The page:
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Mount Polley spill spurs uranium safety check

Mount Polley spill spurs uranium safety checkContents from a tailings pond is pictured going down the Hazeltine Creek into Quesnel Lake near the town of Likely, B.C. on August, 5, 2014. A toxic spill from a British Columbia mine has prompted the country's nuclear watchdog to request a series of checks at seven uranium facilities.The Canadian Nuclear Safety Commission will discuss the failure of the tailings pond at the Mount Polley gold and copper mine during a meeting Wednesday. THE CANADIAN PRESS/Jonathan Hayward

VANCOUVER - A toxic spill from a British Columbia mine has prompted the country's nuclear watchdog to request a series of checks at uranium facilities.

The Canadian Nuclear Safety Commission will discuss the failure of the tailings pond at the Mount Polley gold and copper mine during a meeting Wednesday.

In the interim, the commission has asked the uranium mining and milling operations it oversees to ensure that all necessary inspections and monitoring are in compliance with licence conditions.

"The recent tailings dam breach that occurred at the Mount Polley mine in British Columbia on Aug. 4, 2014, has raised awareness of issues associated with tailings impoundments," said a letter sent to Areva Resources, Cameco Corp. (TSX:CCO), Rio Algom, Willet Green Miller, P.J. Brugger and Associates, EWL Management Ltd. and Denison Mines Inc. (TSX:DML).

"This is a reminder that vigilance must be maintained by ensuring that tailings dams continue to be properly designed, constructed, operated, maintained and monitored to prevent such occurrences."

The companies were asked to confirm that mitigation measures are in place in the event of a tailings breach.

They're also asked to confirm the safety of tailings facilities and report any identified gaps to the commission by Sept. 15.

Canada — once the world's largest producer of uranium — has four active uranium mine sites, all in Saskatchewan. There are also several closed or decommissioned uranium mines in Saskatchewan, Northwest Territories and Ontario.

Gord Struthers, spokesman for Cameco, said all active uranium operations store tailings in mined-out pits. They're below ground level and do not require dams to contain the slurry.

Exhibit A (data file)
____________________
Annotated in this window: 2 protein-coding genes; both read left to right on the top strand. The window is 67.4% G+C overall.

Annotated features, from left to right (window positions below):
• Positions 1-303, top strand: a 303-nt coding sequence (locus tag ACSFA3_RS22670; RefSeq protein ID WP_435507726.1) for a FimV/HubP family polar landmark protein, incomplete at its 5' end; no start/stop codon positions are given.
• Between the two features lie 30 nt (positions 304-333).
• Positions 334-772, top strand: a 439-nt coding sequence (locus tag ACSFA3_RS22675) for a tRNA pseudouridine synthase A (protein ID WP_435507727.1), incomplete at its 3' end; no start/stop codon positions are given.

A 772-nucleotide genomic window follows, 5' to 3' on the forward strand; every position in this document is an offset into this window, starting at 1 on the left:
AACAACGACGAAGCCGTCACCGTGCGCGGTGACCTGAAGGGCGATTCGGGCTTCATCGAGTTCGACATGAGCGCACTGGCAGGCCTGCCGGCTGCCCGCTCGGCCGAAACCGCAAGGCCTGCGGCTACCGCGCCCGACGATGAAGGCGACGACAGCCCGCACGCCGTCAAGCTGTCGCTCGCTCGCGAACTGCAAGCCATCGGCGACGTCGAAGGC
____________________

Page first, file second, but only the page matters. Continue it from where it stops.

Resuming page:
There are decommissioned operations that did use above-ground tailings storage, but those tailings are dry so there is no volume of water that could leak, he said.

"There's not possibility of that type of accident. None whatsoever," Struthers said. "That's not to say we're complacent about it."

Cameco will have no difficulty meeting the requests of the federal regulator, he said, adding that uranium mining has justifiably rigorous oversight.

On Monday, the B.C. mines minister ordered all mining companies in the province to inspect their own tailings ponds.

Bill Bennett also ordered an independent investigation into the failure of the earthen dam forming the tailings pond at the mine owned by Imperial Metals (TSX:III).

The breach sent 10 million cubic metres of waste water and 4.5 million cubic metres of silt into a network of salmon-bearing lakes and rivers near Likely, 600 kilometres northeast of Vancouver.

The reason for the failure at Mount Polley is not yet known.

Jessica Draker, spokeswoman for the Mining Association of Canada, reiterated Tuesday that the incident is a concern for the entire industry.

"Like everyone else, we'll be paying close attention to the outcome of the investigations in B.C.," she said.

As part of the next round of inspections at uranium sites, nuclear commission staff will conduct "walk-down" inspections of above-ground tailings management facilities to verify safety control measures, the agency said in the letter.

"As the investigations into the Mount Polley event are completed, CNSC staff may request further measures to address any identified issues or concerns that may be applicable...," it said.

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